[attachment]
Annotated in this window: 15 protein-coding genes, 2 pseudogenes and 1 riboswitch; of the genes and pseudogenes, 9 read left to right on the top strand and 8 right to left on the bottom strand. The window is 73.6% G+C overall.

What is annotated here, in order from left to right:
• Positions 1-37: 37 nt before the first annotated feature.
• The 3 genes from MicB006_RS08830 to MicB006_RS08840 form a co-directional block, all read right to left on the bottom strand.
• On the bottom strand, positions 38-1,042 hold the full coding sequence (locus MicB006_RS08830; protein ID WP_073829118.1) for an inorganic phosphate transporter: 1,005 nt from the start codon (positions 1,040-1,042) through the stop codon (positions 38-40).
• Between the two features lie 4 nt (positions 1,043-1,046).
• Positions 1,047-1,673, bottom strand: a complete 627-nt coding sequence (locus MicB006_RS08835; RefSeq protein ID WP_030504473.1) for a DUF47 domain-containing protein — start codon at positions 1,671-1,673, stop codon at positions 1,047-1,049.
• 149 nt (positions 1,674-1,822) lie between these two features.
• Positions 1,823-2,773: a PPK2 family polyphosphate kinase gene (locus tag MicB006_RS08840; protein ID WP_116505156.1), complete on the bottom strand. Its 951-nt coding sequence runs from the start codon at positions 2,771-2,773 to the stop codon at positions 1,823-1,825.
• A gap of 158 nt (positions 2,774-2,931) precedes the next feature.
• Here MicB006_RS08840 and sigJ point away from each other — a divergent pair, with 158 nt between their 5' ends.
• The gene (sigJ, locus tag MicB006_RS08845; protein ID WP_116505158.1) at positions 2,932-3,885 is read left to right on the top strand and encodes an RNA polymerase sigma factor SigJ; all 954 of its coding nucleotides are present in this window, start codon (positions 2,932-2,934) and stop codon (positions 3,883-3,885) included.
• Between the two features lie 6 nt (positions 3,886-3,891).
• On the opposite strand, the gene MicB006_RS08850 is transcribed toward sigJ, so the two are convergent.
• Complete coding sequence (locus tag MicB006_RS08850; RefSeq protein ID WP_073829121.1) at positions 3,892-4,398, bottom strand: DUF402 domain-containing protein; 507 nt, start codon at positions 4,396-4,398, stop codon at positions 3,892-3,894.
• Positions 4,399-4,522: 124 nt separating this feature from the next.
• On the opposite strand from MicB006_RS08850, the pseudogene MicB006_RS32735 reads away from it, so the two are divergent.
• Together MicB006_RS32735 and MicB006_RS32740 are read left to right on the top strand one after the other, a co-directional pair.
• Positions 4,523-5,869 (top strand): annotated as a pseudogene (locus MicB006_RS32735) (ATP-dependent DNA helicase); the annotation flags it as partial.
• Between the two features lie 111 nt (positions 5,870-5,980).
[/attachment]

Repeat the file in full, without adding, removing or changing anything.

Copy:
Annotated in this window: 15 protein-coding genes, 2 pseudogenes and 1 riboswitch; of the genes and pseudogenes, 9 read left to right on the top strand and 8 right to left on the bottom strand. The window is 73.6% G+C overall.

What is annotated here, in order from left to right:
• Positions 1-37: 37 nt before the first annotated feature.
• The 3 genes from MicB006_RS08830 to MicB006_RS08840 form a co-directional block, all read right to left on the bottom strand.
• On the bottom strand, positions 38-1,042 hold the full coding sequence (locus MicB006_RS08830; protein ID WP_073829118.1) for an inorganic phosphate transporter: 1,005 nt from the start codon (positions 1,040-1,042) through the stop codon (positions 38-40).
• Between the two features lie 4 nt (positions 1,043-1,046).
• Positions 1,047-1,673, bottom strand: a complete 627-nt coding sequence (locus MicB006_RS08835; RefSeq protein ID WP_030504473.1) for a DUF47 domain-containing protein — start codon at positions 1,671-1,673, stop codon at positions 1,047-1,049.
• 149 nt (positions 1,674-1,822) lie between these two features.
• Positions 1,823-2,773: a PPK2 family polyphosphate kinase gene (locus tag MicB006_RS08840; protein ID WP_116505156.1), complete on the bottom strand. Its 951-nt coding sequence runs from the start codon at positions 2,771-2,773 to the stop codon at positions 1,823-1,825.
• A gap of 158 nt (positions 2,774-2,931) precedes the next feature.
• Here MicB006_RS08840 and sigJ point away from each other — a divergent pair, with 158 nt between their 5' ends.
• The gene (sigJ, locus tag MicB006_RS08845; protein ID WP_116505158.1) at positions 2,932-3,885 is read left to right on the top strand and encodes an RNA polymerase sigma factor SigJ; all 954 of its coding nucleotides are present in this window, start codon (positions 2,932-2,934) and stop codon (positions 3,883-3,885) included.
• Between the two features lie 6 nt (positions 3,886-3,891).
• On the opposite strand, the gene MicB006_RS08850 is transcribed toward sigJ, so the two are convergent.
• Complete coding sequence (locus tag MicB006_RS08850; RefSeq protein ID WP_073829121.1) at positions 3,892-4,398, bottom strand: DUF402 domain-containing protein; 507 nt, start codon at positions 4,396-4,398, stop codon at positions 3,892-3,894.
• Positions 4,399-4,522: 124 nt separating this feature from the next.
• On the opposite strand from MicB006_RS08850, the pseudogene MicB006_RS32735 reads away from it, so the two are divergent.
• Together MicB006_RS32735 and MicB006_RS32740 are read left to right on the top strand one after the other, a co-directional pair.
• Positions 4,523-5,869 (top strand): annotated as a pseudogene (locus MicB006_RS32735) (ATP-dependent DNA helicase); the annotation flags it as partial.
• Between the two features lie 111 nt (positions 5,870-5,980).